"It was a risky decision, because a lot of what Cerner had at that time was vaporware," or software in the idea stage, Rice said.
Planners wanted to make information so available that it could be called up easily and securely by any number of people without going through a formal request for records.
Operational impact. A phase-in period added functions and made sure files were organized correctly by patient. The one-at-a-time addition of outpatient clinics made for a snail's pace in increasing authorized users--several hundred after 18 months.
But with all clinics connected and an average of 650 users per day viewing records online, the system was expanded to the medical center last November. The system consolidated inpatient and outpatient information and gave clinicians the added ability to submit physician orders as well as receive results. The number of daily users doubled in three months.
As of April, about 40% of the users were nurses. Nearly 30% were medical residents and other house staff employed by the medical center.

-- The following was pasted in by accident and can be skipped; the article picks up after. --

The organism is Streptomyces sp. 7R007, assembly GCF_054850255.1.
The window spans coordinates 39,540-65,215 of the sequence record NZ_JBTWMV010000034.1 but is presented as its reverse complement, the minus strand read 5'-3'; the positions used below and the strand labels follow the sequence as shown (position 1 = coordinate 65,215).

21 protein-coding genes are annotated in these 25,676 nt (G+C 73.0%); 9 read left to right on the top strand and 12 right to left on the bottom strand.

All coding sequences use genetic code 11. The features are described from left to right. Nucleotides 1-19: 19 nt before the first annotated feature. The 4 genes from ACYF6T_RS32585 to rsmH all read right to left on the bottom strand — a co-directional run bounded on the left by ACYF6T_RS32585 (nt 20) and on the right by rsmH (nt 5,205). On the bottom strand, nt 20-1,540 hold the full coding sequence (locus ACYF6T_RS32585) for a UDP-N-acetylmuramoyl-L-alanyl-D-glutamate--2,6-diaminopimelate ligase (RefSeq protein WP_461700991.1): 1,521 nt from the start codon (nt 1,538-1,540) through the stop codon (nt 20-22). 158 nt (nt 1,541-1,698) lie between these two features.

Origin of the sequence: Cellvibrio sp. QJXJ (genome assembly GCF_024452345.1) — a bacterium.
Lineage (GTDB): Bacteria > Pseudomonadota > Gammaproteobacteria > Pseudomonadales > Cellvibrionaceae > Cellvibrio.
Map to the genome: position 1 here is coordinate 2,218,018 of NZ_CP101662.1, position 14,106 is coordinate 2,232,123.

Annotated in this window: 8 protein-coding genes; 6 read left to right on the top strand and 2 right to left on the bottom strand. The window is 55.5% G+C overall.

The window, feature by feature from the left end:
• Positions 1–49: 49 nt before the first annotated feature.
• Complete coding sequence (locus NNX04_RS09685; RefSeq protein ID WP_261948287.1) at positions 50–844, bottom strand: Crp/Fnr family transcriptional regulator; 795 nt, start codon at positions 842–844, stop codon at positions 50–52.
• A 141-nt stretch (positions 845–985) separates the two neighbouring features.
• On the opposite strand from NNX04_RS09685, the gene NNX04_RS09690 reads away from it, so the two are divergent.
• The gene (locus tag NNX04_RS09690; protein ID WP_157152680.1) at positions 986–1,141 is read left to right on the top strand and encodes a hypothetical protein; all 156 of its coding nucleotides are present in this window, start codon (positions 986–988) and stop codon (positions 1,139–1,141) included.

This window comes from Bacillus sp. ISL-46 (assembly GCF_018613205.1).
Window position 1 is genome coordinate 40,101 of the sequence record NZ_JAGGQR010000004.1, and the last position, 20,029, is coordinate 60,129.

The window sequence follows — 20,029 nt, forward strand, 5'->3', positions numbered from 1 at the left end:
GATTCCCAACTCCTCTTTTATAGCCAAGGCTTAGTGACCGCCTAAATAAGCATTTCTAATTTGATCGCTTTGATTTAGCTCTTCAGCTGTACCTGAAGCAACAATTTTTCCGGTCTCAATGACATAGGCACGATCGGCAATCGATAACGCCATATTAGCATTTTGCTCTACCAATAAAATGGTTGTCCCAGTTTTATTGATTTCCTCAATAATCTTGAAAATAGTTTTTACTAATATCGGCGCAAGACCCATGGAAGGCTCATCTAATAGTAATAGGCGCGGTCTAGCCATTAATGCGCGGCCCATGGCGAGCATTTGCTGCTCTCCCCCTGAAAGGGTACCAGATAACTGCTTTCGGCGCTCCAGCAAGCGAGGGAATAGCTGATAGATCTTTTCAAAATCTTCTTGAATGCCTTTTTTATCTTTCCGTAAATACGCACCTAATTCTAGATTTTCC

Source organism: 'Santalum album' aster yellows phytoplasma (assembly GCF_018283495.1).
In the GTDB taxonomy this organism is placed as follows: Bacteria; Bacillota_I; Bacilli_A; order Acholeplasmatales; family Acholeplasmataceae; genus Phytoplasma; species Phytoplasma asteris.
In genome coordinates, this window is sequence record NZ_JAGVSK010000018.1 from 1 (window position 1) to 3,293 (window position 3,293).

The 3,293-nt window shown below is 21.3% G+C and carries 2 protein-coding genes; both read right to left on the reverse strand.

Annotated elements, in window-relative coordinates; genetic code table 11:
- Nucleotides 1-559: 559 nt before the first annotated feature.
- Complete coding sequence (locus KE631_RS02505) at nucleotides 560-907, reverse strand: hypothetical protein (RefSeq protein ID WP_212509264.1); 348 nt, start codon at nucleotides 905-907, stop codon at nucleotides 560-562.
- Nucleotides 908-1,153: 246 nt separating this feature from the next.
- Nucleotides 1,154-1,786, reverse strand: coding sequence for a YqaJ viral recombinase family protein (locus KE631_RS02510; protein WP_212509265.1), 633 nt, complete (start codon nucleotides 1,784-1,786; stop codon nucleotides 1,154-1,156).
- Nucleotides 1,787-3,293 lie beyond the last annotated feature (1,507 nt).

Keeler said the university is just beginning to study the impact on operational efficiency and clinical effectiveness, but the first reports include:
* Decreased requests for records. The medical center reported nearly 2,000 formal requests for medical records in March 1999. That number dropped to about 800 in October and 600 in December. Four full-time-equivalent medical records workers were reassigned to other duties.
* Reduced potential for medical errors. A drug-interaction computer application was tripped nearly 50,000 times in February alone, mostly to warn against combinations of drugs but also to flag the action of drugs on allergies or food.
Of the drug-to-drug interactions, most were classified as minor or moderate--for example, acetaminophen prescribed concurrently with painkiller Vicodin, which already has acetaminophen in it. But about 8,000 alerts involved major interactions.
* Better information in nursing units. Caregivers closest to seriously ill people rely heavily on information from various places. Obtaining it was once a very time-consuming task, said Amy Looi, for 16 years a registered nurse at UIC Medical Center.
"Having it online . . . gives us instant access so we can communicate with the doctors the right way," she said. "We're less frustrated, obviously, because we don't have to go through the old paper trail like we did before. And the doctors are definitely happier with us because we can give them information a lot quicker."